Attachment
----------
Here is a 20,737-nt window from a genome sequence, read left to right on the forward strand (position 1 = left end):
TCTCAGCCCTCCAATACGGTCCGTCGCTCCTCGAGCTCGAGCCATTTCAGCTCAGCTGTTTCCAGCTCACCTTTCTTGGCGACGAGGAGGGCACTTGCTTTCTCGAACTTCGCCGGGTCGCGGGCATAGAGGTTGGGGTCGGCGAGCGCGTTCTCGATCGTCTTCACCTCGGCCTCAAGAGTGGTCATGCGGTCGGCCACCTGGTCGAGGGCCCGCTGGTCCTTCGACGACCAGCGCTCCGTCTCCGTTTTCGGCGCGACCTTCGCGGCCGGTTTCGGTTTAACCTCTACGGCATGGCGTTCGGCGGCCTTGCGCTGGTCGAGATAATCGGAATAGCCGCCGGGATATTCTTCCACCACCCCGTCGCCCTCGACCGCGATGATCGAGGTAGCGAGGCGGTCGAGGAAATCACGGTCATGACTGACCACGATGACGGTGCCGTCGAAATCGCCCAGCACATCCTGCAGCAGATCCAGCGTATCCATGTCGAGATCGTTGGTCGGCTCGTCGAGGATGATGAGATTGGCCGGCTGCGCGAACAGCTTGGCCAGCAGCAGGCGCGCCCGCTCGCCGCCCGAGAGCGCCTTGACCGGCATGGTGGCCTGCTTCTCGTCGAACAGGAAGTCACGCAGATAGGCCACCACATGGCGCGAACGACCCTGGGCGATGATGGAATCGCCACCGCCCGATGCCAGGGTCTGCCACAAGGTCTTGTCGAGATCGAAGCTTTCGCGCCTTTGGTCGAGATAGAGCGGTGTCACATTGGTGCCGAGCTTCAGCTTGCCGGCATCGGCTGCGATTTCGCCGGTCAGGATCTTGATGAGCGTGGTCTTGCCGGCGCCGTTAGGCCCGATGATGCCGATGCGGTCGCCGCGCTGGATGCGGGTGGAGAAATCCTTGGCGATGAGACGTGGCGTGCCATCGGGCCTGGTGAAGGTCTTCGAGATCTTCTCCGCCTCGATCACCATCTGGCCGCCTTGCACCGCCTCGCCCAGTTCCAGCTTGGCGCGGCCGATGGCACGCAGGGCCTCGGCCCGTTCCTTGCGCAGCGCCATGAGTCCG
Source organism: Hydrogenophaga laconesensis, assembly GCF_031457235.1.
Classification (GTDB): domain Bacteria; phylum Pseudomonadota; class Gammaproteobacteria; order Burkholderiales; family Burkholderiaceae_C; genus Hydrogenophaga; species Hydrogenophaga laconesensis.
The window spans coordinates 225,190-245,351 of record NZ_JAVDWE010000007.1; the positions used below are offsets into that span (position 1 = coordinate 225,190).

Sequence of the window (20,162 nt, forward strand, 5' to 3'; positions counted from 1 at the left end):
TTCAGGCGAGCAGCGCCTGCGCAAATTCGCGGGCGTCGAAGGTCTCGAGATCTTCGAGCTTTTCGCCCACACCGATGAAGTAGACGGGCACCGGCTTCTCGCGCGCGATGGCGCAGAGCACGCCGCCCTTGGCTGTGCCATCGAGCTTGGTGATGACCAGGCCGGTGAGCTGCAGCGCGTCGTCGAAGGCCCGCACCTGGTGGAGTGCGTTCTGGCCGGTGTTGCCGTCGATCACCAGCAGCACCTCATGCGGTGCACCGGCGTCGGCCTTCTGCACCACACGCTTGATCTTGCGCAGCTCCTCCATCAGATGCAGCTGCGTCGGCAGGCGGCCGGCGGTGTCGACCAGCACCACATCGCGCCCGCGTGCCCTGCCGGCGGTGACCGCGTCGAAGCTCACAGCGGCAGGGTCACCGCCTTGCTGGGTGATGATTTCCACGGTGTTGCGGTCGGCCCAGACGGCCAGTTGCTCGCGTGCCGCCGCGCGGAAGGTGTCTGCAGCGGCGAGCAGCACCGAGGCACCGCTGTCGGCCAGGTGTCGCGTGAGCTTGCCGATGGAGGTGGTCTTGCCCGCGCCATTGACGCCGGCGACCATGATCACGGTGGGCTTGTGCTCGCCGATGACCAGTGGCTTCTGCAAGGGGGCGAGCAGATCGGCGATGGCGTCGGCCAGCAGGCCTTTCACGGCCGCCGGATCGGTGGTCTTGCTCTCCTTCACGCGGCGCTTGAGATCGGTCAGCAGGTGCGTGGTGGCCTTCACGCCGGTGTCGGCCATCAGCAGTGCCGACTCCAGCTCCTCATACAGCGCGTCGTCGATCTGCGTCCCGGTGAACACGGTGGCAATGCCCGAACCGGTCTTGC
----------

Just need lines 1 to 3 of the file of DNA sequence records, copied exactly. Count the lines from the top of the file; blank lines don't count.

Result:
Here is a 20,737-nt window from a genome sequence, read left to right on the forward strand (position 1 = left end):
TCTCAGCCCTCCAATACGGTCCGTCGCTCCTCGAGCTCGAGCCATTTCAGCTCAGCTGTTTCCAGCTCACCTTTCTTGGCGACGAGGAGGGCACTTGCTTTCTCGAACTTCGCCGGGTCGCGGGCATAGAGGTTGGGGTCGGCGAGCGCGTTCTCGATCGTCTTCACCTCGGCCTCAAGAGTGGTCATGCGGTCGGCCACCTGGTCGAGGGCCCGCTGGTCCTTCGACGACCAGCGCTCCGTCTCCGTTTTCGGCGCGACCTTCGCGGCCGGTTTCGGTTTAACCTCTACGGCATGGCGTTCGGCGGCCTTGCGCTGGTCGAGATAATCGGAATAGCCGCCGGGATATTCTTCCACCACCCCGTCGCCCTCGACCGCGATGATCGAGGTAGCGAGGCGGTCGAGGAAATCACGGTCATGACTGACCACGATGACGGTGCCGTCGAAATCGCCCAGCACATCCTGCAGCAGATCCAGCGTATCCATGTCGAGATCGTTGGTCGGCTCGTCGAGGATGATGAGATTGGCCGGCTGCGCGAACAGCTTGGCCAGCAGCAGGCGCGCCCGCTCGCCGCCCGAGAGCGCCTTGACCGGCATGGTGGCCTGCTTCTCGTCGAACAGGAAGTCACGCAGATAGGCCACCACATGGCGCGAACGACCCTGGGCGATGATGGAATCGCCACCGCCCGATGCCAGGGTCTGCCACAAGGTCTTGTCGAGATCGAAGCTTTCGCGCCTTTGGTCGAGATAGAGCGGTGTCACATTGGTGCCGAGCTTCAGCTTGCCGGCATCGGCTGCGATTTCGCCGGTCAGGATCTTGATGAGCGTGGTCTTGCCGGCGCCGTTAGGCCCGATGATGCCGATGCGGTCGCCGCGCTGGATGCGGGTGGAGAAATCCTTGGCGATGAGACGTGGCGTGCCATCGGGCCTGGTGAAGGTCTTCGAGATCTTCTCCGCCTCGATCACCATCTGGCCGCCTTGCACCGCCTCGCCCAGTTCCAGCTTGGCGCGGCCGATGGCACGCAGGGCCTCGGCCCGTTCCTTGCGCAGCGCCATGAGTCCG
Source organism: Hydrogenophaga laconesensis, assembly GCF_031457235.1.